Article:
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New report suggests less college football could kill 50,000 Florida jobs

Saturday, October 3, 2020 at Ben Hill Griffin Stadium in Gainesville, Fla. / UAA Communications photo by Courtney Culbreath
Saturday, October 3, 2020 at Ben Hill Griffin Stadium in Gainesville, Fla. / UAA Communications photo by Courtney Culbreath (© 2020 University Athletic Association, All Rights Reserved)

TALLAHASSEE, Fla. – One of the biggest games of college football took place Saturday, with the Florida Gators taking on the Georgia Bulldogs in Jacksonville, but because of the ongoing pandemic, the game didn’t look the same.

A new report from Florida TaxWatch says the pandemic-hampered college football season paints a bleak picture for the economy.

College football games generate billions for local economies and over $141 million in state and local tax revenue each year in Florida.

“You know, we know locally here in Tallahassee that in 2018-2019, football brought in $51 million in spending in the community,” said Florida TaxWatch Vice President Kyle Baltuch.

Baltuch expects anywhere from 10 to 25 fewer college football games to be played in Florida this year due to a shortened season and possible COVID cancellations.

“And without those games and without that ability to generate that revenue there are some businesses that are going to be in real trouble,” said Baltuch.

Even a 1% drop in leisure and hospitality spending could put more than 5,000 Florida jobs at risk. On the high end, a 10% drop could impact more than 50,000 jobs.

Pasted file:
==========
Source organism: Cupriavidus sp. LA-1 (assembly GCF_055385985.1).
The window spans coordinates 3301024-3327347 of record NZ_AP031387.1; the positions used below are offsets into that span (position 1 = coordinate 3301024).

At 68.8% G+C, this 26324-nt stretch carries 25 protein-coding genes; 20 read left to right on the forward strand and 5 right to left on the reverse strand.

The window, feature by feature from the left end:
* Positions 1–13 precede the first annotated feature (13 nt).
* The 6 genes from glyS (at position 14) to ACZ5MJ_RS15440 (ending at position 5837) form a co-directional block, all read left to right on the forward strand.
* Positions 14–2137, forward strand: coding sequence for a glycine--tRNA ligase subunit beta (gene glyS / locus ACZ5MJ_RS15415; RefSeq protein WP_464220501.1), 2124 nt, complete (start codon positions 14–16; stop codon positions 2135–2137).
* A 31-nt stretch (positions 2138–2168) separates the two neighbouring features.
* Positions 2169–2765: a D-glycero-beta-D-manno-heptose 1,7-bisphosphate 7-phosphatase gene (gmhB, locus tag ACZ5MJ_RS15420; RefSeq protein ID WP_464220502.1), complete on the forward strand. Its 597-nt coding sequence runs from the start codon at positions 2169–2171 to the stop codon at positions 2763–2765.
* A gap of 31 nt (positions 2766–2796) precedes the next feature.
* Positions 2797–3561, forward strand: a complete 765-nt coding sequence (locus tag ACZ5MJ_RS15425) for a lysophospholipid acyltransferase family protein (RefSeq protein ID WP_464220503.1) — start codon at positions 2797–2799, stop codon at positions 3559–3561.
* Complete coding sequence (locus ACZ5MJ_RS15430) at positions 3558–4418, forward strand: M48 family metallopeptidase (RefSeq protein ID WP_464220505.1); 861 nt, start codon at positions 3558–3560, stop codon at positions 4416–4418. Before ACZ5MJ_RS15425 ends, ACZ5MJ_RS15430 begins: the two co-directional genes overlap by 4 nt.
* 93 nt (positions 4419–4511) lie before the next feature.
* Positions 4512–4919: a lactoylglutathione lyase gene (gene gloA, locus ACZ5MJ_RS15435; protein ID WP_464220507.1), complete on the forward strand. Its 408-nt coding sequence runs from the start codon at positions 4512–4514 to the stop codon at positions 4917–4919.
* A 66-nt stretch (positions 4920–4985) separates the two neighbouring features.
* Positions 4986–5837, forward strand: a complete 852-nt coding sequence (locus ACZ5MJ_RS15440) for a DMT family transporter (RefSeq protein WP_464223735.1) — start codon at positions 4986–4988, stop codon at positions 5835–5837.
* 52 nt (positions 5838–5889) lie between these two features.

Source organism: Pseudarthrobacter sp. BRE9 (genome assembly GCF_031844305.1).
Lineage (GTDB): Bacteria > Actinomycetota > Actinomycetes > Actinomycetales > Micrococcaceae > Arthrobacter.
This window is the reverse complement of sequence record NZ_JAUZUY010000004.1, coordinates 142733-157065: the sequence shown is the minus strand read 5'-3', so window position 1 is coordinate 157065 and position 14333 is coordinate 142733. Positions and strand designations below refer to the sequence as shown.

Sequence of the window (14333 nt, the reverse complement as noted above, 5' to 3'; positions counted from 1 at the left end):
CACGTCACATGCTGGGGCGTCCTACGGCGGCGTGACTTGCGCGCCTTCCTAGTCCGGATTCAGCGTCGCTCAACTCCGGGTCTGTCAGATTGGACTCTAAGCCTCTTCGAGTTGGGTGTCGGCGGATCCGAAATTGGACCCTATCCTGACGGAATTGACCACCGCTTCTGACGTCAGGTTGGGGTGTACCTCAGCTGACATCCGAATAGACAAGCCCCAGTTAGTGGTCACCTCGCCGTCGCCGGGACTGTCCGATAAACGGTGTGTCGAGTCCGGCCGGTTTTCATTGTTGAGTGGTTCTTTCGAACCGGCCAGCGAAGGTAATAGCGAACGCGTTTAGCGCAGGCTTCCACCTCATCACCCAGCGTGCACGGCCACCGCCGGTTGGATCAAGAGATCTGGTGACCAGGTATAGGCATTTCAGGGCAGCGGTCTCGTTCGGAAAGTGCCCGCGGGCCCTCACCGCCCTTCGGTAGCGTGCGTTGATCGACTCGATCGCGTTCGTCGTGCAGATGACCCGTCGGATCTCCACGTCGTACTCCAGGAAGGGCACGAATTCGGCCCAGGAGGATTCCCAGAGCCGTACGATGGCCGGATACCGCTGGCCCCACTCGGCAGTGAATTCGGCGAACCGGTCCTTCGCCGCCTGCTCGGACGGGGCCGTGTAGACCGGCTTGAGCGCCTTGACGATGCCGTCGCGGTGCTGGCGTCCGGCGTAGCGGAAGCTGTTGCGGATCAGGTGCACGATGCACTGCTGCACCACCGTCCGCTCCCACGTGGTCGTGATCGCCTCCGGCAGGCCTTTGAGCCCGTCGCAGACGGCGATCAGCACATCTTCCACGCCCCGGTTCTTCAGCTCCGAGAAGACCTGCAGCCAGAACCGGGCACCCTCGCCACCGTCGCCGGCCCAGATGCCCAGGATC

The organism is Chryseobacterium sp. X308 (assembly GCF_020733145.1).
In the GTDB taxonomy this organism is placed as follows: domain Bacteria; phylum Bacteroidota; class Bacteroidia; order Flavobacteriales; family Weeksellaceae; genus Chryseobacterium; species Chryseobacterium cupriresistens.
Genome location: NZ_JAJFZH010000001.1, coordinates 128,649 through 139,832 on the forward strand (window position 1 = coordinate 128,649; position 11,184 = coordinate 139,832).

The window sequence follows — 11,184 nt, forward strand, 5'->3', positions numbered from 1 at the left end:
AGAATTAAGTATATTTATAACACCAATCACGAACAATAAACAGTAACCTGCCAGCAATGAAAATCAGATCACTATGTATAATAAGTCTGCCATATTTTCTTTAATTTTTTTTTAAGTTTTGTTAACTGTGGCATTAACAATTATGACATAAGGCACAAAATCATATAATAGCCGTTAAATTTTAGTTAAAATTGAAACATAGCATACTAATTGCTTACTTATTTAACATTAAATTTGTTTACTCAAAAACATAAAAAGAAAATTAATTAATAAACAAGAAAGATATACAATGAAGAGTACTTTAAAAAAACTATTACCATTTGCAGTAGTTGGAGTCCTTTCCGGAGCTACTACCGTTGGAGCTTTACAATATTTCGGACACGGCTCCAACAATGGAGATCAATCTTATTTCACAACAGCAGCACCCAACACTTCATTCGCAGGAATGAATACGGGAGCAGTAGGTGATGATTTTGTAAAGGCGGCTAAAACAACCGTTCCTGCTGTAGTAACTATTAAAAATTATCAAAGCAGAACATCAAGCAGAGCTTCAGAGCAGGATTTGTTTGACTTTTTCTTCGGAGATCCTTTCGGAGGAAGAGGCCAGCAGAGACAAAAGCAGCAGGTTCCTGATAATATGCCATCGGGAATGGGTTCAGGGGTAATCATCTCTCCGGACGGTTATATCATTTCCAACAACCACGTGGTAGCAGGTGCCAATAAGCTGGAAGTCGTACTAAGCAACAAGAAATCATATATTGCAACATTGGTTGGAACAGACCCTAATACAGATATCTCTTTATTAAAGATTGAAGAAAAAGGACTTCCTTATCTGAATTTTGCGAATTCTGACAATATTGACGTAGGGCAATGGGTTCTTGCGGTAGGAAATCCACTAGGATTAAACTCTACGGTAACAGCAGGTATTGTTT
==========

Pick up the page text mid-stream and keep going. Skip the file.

“And really you look at the hospitality sector and a little bit of the retail sector that are going to be most at risk,” said Baltuch. “You go to town for a big game. You’re going to be going out to dinner at your favorite local restaurant. You’re going to be hitting up, at least here in Tallahassee, a Garnet and Gold to pick up your shirt for the year. Those jobs are going to be impacted significantly.”

In addition to the economy, universities could also take a huge hit.

A 25% reduction in revenues could cost teams as much as $70 million, leaving universities strapped for cash.

“You already see universities that are making strifes to protect against it. You look at Florida State boosters. They’ve already reduced jobs and so has the athletic department and many universities around the state are doing exactly the same,” said Baltuch.

Baltuch suggested to make up the money, power conference teams like FSU and UF may decide to forgo costly games against smaller schools in the future.

Athletic scholarships for lower revenue generating sports could also be reduced or cut completely.

And Baltuch estimates the limited crowd and tailgating restrictions for the Georgia-Florida game this weekend could reduce local revenues by about $10 million compared to previous years.